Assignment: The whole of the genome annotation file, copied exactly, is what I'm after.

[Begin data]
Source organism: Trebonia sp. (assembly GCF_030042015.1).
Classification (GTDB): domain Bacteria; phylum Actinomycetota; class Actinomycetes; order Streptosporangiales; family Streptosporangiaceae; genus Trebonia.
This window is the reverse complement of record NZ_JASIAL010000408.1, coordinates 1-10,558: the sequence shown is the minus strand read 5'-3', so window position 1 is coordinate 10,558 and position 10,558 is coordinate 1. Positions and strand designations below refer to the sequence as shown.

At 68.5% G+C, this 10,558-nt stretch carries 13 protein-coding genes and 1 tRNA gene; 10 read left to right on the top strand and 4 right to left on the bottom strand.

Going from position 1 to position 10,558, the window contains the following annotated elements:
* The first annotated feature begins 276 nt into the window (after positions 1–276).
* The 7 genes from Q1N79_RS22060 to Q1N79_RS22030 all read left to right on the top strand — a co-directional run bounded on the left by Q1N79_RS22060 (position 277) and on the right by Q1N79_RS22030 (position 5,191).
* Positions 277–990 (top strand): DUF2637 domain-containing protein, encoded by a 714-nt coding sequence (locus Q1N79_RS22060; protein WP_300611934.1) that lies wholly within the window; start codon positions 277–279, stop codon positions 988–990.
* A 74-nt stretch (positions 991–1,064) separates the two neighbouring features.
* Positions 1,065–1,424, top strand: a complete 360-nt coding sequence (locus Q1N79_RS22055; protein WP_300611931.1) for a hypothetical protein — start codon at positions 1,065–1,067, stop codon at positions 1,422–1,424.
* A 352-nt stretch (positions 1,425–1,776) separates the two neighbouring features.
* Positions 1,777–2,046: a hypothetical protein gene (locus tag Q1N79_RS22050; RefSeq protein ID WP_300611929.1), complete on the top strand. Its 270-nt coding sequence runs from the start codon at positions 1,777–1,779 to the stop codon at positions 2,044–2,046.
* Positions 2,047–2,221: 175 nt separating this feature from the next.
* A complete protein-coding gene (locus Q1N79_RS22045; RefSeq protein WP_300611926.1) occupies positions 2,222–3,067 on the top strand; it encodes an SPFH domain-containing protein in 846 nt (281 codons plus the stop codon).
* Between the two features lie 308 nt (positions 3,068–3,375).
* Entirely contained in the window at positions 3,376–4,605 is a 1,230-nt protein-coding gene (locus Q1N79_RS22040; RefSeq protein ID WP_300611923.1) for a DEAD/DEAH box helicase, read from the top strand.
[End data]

Source organism: Trebonia sp. (assembly GCF_030042015.1).
Classification (GTDB): domain Bacteria; phylum Actinomycetota; class Actinomycetes; order Streptosporangiales; family Streptosporangiaceae; genus Trebonia.
This window is the reverse complement of record NZ_JASIAL010000408.1, coordinates 1-10,558: the sequence shown is the minus strand read 5'-3', so window position 1 is coordinate 10,558 and position 10,558 is coordinate 1. Positions and strand designations below refer to the sequence as shown.

At 68.5% G+C, this 10,558-nt stretch carries 13 protein-coding genes and 1 tRNA gene; 10 read left to right on the top strand and 4 right to left on the bottom strand.

Going from position 1 to position 10,558, the window contains the following annotated elements:
* The first annotated feature begins 276 nt into the window (after positions 1–276).
* The 7 genes from Q1N79_RS22060 to Q1N79_RS22030 all read left to right on the top strand — a co-directional run bounded on the left by Q1N79_RS22060 (position 277) and on the right by Q1N79_RS22030 (position 5,191).
* Positions 277–990 (top strand): DUF2637 domain-containing protein, encoded by a 714-nt coding sequence (locus Q1N79_RS22060; protein WP_300611934.1) that lies wholly within the window; start codon positions 277–279, stop codon positions 988–990.
* A 74-nt stretch (positions 991–1,064) separates the two neighbouring features.
* Positions 1,065–1,424, top strand: a complete 360-nt coding sequence (locus Q1N79_RS22055; protein WP_300611931.1) for a hypothetical protein — start codon at positions 1,065–1,067, stop codon at positions 1,422–1,424.
* A 352-nt stretch (positions 1,425–1,776) separates the two neighbouring features.
* Positions 1,777–2,046: a hypothetical protein gene (locus tag Q1N79_RS22050; RefSeq protein ID WP_300611929.1), complete on the top strand. Its 270-nt coding sequence runs from the start codon at positions 1,777–1,779 to the stop codon at positions 2,044–2,046.
* Positions 2,047–2,221: 175 nt separating this feature from the next.
* A complete protein-coding gene (locus Q1N79_RS22045; RefSeq protein WP_300611926.1) occupies positions 2,222–3,067 on the top strand; it encodes an SPFH domain-containing protein in 846 nt (281 codons plus the stop codon).
* Between the two features lie 308 nt (positions 3,068–3,375).
* Entirely contained in the window at positions 3,376–4,605 is a 1,230-nt protein-coding gene (locus Q1N79_RS22040; RefSeq protein ID WP_300611923.1) for a DEAD/DEAH box helicase, read from the top strand.